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Forum of Mathematics, Pi and Forum of Mathematics, Sigma information
About Pi and Sigma

Forum of Mathematics, Pi and Forum of Mathematics, Sigma together offer fully open access publication combined with peer-review standards set by an international editorial board of the highest calibre, and all backed by Cambridge University Press and our commitment to quality. Cambridge University Press is the not-for-profit publishing arm of the University of Cambridge, and any surplus generated from our publishing operations is reinvested back into the Press and the University. The Forum of Mathematics was established in order to offer the community an open access journal outlet of the highest quality as a genuine and sustainable alternative to the journals currently owned by the leading commercial publishers. We see this part of our commitment to support the dissemination of scholarly knowledge.

Strong research papers from all parts of pure mathematics and related areas will be welcomed.

All submitted articles will undergo single-blind peer-review and will benefit from the full functionality associated with reputable journal publishing: copyediting, typesetting, reference linking, usage statistics, etc. The decision on whether to accept articles will be made solely by the Editors in complete independence from Cambridge University Press.

What is Pi?

Pi is the open access alternative to the leading generalist mathematics journals and will be of real interest to a broad cross-section of all mathematicians. Papers published will be of the highest quality.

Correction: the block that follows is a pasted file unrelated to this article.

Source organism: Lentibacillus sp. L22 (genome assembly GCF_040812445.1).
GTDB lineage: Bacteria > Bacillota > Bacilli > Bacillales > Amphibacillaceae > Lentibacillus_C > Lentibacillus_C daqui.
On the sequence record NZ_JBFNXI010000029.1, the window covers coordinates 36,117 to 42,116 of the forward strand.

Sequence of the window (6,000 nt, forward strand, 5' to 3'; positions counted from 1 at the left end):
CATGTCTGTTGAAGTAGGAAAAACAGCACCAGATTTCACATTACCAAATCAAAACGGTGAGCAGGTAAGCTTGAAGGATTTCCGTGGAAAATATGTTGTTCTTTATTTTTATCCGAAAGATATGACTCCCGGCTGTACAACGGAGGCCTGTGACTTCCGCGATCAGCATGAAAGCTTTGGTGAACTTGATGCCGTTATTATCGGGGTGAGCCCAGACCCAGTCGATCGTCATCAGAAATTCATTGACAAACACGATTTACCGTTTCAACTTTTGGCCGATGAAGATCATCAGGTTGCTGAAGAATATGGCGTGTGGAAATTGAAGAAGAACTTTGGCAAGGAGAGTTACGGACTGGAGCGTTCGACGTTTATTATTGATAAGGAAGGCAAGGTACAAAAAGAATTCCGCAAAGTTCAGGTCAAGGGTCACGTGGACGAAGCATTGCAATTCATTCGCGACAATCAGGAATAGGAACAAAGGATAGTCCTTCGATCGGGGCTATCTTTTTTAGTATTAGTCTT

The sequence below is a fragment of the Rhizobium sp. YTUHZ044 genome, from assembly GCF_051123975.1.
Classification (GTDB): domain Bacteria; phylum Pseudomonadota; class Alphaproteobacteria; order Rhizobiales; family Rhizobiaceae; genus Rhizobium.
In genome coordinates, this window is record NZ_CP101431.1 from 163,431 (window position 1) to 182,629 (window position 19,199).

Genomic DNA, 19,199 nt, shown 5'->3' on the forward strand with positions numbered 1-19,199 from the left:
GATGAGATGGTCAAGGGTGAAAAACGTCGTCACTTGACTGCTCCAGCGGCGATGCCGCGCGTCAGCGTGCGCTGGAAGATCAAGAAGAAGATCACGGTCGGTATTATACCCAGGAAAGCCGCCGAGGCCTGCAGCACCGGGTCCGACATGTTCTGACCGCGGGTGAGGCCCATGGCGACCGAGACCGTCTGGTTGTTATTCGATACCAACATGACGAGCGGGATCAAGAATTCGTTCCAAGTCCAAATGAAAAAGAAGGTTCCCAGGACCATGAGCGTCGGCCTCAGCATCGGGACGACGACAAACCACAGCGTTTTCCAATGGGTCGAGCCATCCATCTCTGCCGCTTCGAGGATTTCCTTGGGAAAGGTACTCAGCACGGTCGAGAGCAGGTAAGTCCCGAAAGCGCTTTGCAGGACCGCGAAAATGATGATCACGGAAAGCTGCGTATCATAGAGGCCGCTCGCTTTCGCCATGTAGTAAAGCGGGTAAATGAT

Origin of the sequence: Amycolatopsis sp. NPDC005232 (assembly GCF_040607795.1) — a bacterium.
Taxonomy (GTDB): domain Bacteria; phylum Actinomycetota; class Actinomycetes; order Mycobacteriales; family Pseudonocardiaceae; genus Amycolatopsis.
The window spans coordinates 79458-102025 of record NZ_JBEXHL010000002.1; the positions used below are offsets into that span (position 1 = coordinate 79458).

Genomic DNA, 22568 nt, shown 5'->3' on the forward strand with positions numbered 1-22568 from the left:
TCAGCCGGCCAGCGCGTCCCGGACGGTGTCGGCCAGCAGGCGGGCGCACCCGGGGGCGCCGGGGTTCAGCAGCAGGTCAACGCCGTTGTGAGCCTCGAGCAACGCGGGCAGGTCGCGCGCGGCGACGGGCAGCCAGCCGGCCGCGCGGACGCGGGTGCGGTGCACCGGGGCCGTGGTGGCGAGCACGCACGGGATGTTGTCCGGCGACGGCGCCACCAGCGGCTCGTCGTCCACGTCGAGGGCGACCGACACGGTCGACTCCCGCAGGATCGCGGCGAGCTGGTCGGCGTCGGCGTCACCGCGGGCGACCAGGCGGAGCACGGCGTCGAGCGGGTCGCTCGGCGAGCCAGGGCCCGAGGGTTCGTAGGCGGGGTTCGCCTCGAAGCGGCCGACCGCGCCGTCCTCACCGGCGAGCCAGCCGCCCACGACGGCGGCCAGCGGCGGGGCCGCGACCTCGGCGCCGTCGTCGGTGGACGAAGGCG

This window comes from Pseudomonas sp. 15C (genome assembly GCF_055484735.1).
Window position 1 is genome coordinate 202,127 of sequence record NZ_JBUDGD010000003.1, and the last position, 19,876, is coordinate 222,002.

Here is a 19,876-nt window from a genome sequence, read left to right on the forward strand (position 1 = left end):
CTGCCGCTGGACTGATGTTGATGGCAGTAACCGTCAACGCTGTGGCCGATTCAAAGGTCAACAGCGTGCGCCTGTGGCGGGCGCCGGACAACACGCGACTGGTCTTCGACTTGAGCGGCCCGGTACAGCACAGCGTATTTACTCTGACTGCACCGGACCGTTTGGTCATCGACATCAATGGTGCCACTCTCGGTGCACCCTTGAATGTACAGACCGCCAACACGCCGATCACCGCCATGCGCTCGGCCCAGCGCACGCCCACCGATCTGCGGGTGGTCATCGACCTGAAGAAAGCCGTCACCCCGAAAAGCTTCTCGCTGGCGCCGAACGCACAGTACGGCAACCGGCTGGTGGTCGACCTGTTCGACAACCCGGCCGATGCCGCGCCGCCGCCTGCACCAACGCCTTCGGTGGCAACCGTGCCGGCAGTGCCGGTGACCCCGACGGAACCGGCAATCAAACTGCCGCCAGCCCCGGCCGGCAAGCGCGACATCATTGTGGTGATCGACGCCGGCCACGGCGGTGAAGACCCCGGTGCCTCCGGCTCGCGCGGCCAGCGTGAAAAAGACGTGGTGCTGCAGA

What is Sigma?

Sigma is the open access alternative to the leading specialist mathematics journals. Editorial decisions are made by dedicated clusters of editors concentrated in the following areas:

  • Foundations of Mathematics
  • Discrete Mathematics
  • Algebra
  • Number Theory
  • Algebraic and Complex Geometry
  • Differential Geometry and Geometric Analysis
  • Topology
  • Analysis
  • Probability
  • Differential Equations
  • Computational Mathematics
  • Applied Analysis
  • Mathematical Physics
  • Theoretical Computer Science

This classification exists to aid the peer review process. Contributions that do not fit neatly within these categories are still welcome.

How do I submit to Pi and Sigma?

Manuscripts should be submitted via the relevant website below:

http://cup.msp.org/submit_new.php?jpath=pi

http://cup.msp.org/submit_new.php?jpath=sigma

If you are unable to submit your paper via the above websites, please submit as an email attachment to fom@cambridge.org

If you experience any problems during the submission process, please contact the editorial office at fom@cambridge.org

Submission of a paper is taken to imply that it has not been previously published and that it is not being considered for publication elsewhere.

If I submit a paper to Pi and it is not accepted, will I be able to submit it to Sigma?

If a paper is rejected from Pi on the grounds that its interest is more specialised, then you will be able to submit it to Sigma.

What is so good about Open Access?

There are many different stakeholders in the publication of research: the researchers, the users and the funders. Different stakeholders have different views but many accept the fact that if you want, for example, validation, proper copyediting, presentation, sustainability, functionality (usability, reference linking, usage information, discoverability, etc.), then all this has to be paid for. Traditionally this payment has been made via subscriptions. In Open Access publishing, the payment is made up-front, via article processing charges (APCs). APCs can be seen as a fairer payment mechanism, provided that the costs on which the charges are based reflect accurately the services offered, and provided that the acceptance process is based on peer review, rather than financial considerations.